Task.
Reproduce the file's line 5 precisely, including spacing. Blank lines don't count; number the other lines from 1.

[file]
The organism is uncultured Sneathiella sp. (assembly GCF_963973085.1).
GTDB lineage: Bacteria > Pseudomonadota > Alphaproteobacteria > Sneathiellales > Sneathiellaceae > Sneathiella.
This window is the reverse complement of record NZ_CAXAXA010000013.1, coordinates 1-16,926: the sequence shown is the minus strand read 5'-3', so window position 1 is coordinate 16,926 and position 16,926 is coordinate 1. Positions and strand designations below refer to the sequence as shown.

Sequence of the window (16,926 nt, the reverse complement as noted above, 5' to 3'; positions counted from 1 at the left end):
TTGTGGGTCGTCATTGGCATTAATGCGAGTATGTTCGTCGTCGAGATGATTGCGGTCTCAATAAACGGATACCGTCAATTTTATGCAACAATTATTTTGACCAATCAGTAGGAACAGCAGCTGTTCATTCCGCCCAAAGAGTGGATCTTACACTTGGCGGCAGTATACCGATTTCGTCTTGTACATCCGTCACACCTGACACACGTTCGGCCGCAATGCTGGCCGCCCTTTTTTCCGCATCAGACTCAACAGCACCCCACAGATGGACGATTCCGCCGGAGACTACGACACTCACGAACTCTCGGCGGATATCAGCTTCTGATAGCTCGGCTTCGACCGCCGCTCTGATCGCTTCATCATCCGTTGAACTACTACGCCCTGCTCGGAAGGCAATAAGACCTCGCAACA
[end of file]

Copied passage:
TTGTGGGTCGTCATTGGCATTAATGCGAGTATGTTCGTCGTCGAGATGATTGCGGTCTCAATAAACGGATACCGTCAATTTTATGCAACAATTATTTTGACCAATCAGTAGGAACAGCAGCTGTTCATTCCGCCCAAAGAGTGGATCTTACACTTGGCGGCAGTATACCGATTTCGTCTTGTACATCCGTCACACCTGACACACGTTCGGCCGCAATGCTGGCCGCCCTTTTTTCCGCATCAGACTCAACAGCACCCCACAGATGGACGATTCCGCCGGAGACTACGACACTCACGAACTCTCGGCGGATATCAGCTTCTGATAGCTCGGCTTCGACCGCCGCTCTGATCGCTTCATCATCCGTTGAACTACTACGCCCTGCTCGGAAGGCAATAAGACCTCGCAACA